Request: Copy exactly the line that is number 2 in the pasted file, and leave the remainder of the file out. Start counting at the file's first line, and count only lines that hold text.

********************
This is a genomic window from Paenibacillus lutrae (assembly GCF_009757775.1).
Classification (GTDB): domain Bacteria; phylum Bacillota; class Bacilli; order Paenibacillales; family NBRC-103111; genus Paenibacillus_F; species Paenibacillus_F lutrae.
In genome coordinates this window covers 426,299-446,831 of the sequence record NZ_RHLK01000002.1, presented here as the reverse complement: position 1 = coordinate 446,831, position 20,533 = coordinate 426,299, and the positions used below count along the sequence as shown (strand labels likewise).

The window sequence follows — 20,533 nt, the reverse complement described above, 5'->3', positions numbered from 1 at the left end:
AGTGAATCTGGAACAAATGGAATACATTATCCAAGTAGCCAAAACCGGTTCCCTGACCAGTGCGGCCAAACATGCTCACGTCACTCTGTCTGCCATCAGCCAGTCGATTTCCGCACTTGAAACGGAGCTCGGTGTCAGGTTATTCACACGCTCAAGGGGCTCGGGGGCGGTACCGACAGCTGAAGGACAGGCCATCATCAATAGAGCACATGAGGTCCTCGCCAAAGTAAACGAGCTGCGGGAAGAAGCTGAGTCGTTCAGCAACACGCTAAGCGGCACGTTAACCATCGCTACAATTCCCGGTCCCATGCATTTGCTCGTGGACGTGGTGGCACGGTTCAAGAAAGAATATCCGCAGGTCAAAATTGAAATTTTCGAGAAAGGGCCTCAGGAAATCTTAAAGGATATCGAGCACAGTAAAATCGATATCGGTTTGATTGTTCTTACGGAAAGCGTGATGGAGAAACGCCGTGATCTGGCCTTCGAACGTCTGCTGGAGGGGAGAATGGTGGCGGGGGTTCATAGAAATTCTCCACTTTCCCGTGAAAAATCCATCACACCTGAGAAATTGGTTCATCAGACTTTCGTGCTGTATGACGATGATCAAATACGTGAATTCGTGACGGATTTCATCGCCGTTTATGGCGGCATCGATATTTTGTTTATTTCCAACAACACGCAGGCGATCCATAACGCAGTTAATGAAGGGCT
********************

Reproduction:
Classification (GTDB): domain Bacteria; phylum Bacillota; class Bacilli; order Paenibacillales; family NBRC-103111; genus Paenibacillus_F; species Paenibacillus_F lutrae.